“The Pousadas of Portugal Group is an exclusive chain of 34 historical hotels many of which are considered to be amongst the top hotels in Portugal and are the very embodiment of the best that Portugal has to offer. Many Pousada hotels were formerly monasteries, palaces, convents and castles and have been beautifully converted to offer luxurious, elegant hotel accommodation, often in superb locations. These unique hotels are located throughout mainland Portugal and the Azores in either historical cities such as Evora, a world heritage site, or in rural areas of outstanding natural beauty or interest such as Geres National Park.”
A fabulous eatery. I have to be honest, I chose this restaurant because I liked the owners reply to a reviewer. Among many excellent reviews, one diner was not a happy fella, but I liked the way the owner dealt with him. What I found was a quaint, authentic, executed with love, spot on the river with beautiful artwork and lovely jazz. The husband and wife team who own this gem have created a winning dining experience that will delight your senses.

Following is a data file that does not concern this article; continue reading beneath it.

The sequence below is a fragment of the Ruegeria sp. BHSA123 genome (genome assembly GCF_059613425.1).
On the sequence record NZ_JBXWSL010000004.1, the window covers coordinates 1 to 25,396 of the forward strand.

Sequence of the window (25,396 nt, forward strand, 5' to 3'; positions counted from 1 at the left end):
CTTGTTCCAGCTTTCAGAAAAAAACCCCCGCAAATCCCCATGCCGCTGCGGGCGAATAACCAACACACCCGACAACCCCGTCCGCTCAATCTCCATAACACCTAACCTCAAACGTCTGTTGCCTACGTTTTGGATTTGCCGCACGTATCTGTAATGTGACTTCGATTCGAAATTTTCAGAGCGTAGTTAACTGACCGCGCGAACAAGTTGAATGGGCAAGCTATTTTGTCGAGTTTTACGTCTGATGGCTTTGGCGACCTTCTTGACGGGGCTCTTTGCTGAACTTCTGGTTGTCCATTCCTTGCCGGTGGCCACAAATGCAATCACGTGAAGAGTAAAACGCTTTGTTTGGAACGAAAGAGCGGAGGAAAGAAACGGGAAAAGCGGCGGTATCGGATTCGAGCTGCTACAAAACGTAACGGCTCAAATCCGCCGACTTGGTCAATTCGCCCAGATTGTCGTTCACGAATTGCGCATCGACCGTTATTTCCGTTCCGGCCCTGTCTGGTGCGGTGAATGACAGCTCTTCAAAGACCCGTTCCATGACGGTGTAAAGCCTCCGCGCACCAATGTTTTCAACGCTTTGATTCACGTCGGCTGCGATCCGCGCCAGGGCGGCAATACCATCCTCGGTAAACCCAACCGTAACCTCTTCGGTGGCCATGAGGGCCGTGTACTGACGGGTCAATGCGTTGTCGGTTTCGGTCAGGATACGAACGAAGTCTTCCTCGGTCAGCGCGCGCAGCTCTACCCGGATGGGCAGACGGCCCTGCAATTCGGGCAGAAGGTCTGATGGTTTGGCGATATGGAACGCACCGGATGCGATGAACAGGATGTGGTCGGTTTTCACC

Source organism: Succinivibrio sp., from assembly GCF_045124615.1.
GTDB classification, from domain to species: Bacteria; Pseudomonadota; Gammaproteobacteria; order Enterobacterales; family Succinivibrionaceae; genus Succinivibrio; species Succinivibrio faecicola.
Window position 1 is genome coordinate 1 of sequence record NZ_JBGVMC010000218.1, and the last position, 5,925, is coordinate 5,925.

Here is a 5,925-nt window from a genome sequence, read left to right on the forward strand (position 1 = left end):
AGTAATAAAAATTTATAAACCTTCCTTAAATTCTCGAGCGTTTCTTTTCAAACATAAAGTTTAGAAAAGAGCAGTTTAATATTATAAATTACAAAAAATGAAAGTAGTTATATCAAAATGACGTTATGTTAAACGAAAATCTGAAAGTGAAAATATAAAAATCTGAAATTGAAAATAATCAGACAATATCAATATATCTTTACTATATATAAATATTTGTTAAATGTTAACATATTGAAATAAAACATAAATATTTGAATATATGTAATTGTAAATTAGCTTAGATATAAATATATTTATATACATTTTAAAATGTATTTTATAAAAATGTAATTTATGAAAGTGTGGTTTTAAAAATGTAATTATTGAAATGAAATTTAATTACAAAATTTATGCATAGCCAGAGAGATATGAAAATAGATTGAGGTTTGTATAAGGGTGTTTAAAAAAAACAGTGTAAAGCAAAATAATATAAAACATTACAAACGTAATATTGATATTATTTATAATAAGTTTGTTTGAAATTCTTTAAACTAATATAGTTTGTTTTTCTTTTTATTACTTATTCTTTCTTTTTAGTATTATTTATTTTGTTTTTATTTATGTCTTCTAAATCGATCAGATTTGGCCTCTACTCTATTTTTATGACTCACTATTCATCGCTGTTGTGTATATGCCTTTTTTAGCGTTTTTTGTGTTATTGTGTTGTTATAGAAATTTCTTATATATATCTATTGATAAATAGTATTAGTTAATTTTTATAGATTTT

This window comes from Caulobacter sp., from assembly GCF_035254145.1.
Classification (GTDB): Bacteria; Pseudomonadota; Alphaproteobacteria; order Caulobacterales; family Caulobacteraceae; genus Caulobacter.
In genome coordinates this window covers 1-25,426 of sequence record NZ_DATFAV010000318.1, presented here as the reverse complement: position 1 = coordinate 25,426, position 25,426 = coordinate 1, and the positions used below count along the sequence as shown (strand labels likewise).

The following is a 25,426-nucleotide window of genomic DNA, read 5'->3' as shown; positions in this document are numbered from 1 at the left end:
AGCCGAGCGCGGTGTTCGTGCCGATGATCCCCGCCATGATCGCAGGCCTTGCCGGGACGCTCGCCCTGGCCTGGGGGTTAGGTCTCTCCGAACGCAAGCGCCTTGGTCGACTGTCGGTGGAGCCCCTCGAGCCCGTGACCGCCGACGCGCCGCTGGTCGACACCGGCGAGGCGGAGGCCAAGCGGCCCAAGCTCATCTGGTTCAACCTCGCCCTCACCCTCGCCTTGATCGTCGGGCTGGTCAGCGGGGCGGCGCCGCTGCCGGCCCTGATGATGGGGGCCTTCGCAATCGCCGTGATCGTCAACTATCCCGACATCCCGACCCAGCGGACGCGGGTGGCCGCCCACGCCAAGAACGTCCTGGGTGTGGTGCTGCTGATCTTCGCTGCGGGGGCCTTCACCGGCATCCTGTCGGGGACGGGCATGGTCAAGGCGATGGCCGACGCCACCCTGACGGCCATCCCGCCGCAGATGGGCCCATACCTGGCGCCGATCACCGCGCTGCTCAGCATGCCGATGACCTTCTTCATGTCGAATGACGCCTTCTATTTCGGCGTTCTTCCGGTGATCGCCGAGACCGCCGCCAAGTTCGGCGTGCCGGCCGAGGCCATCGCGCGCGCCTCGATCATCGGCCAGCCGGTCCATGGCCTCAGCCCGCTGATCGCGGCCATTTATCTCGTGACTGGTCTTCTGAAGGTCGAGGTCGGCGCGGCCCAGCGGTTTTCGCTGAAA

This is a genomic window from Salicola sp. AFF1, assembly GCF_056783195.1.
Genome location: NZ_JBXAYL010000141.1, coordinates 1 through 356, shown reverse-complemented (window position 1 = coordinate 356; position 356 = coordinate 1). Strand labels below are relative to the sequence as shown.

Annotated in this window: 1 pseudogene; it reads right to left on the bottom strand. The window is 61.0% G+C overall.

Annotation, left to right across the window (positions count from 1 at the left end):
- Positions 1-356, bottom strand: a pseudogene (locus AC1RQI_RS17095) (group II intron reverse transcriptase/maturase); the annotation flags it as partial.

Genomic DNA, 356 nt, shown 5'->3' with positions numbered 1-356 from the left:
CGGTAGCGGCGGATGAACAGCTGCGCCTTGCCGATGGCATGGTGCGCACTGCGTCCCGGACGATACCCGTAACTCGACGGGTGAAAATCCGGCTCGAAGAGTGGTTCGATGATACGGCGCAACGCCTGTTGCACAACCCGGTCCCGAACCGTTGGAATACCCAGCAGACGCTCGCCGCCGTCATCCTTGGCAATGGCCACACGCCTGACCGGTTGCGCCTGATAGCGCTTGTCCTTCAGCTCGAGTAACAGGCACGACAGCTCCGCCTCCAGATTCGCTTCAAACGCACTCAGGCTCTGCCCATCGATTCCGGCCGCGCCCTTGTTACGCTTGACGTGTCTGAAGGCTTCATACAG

I had an all shellfish night, clams and then shrimp. Fresh, simple and delicioso!
The Pousada had a beautiful restaurant with a mediterranean inspired menu. A wood fired oven (rare in Portugal), made choosing dinner at the Pousada a no brainer and I was not disappointed. There were lots of other offerings and a many cocktail and wine selections.
A beautiful and inviting bar with delicious eclectic bar food (including British fish & chips that I didn’t get to try — too full).
The entire centre of Vila Real is closed to traffic. There are many touristy shops you’ll want to pass up, but then every so often you’ll see a unique boutique shop worth visiting. There is also loads of shopping on the Spanish side (Ayamonte). I got this beautiful bowl for four euros (perfect for a small salad or ramen):